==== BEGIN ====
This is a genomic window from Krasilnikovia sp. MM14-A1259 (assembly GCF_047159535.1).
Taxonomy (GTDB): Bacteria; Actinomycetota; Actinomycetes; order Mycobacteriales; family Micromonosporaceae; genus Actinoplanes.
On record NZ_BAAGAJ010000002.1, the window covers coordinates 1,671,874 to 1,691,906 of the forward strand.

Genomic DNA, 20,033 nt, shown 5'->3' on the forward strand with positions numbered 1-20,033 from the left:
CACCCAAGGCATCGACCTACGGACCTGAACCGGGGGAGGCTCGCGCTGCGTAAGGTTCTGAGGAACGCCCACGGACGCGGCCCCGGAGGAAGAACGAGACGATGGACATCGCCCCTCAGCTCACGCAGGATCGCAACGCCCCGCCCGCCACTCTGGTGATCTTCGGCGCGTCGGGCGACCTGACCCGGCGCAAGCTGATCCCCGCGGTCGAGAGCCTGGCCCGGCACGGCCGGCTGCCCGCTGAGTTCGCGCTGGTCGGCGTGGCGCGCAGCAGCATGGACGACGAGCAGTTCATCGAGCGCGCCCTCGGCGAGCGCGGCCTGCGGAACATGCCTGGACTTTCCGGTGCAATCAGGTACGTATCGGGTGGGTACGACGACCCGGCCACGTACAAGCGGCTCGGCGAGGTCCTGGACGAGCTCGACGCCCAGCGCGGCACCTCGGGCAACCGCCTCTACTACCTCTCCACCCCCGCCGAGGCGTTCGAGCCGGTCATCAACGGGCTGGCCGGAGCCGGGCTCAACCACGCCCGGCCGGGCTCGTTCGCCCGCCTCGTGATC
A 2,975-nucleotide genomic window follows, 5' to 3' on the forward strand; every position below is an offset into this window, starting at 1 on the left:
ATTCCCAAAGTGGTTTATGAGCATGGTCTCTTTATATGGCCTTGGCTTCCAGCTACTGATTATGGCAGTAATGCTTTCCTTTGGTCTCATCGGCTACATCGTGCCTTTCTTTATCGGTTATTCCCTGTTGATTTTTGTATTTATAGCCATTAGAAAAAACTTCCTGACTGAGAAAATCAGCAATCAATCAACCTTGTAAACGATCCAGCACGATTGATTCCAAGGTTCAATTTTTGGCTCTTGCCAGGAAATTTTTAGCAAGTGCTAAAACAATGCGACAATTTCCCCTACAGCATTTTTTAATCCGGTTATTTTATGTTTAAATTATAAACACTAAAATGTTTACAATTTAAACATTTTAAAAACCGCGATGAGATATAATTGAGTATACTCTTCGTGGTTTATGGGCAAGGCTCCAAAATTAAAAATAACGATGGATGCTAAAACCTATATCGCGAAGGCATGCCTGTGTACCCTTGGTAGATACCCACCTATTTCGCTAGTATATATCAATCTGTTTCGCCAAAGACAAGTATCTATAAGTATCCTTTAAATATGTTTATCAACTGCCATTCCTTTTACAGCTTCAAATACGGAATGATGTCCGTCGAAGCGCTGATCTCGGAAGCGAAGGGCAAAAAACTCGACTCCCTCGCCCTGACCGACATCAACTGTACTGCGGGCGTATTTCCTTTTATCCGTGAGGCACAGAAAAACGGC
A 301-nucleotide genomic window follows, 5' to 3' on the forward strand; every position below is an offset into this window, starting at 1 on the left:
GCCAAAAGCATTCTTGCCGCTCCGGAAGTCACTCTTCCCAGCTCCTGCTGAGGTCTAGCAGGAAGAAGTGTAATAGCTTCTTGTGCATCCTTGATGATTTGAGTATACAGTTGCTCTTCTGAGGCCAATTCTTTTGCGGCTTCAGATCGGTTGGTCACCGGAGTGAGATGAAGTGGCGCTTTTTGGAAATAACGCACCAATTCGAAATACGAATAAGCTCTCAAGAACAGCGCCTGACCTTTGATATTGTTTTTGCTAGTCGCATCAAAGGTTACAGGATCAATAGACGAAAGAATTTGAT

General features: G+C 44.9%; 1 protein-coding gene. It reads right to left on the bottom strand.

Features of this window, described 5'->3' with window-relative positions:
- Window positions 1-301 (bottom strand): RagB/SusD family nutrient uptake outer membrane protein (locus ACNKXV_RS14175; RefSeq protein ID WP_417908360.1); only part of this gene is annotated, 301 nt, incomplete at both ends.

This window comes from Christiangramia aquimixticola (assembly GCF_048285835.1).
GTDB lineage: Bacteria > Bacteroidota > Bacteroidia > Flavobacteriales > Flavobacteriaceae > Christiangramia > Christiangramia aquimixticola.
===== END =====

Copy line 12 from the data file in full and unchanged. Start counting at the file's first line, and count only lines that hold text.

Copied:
- Window positions 1-301 (bottom strand): RagB/SusD family nutrient uptake outer membrane protein (locus ACNKXV_RS14175; RefSeq protein ID WP_417908360.1); only part of this gene is annotated, 301 nt, incomplete at both ends.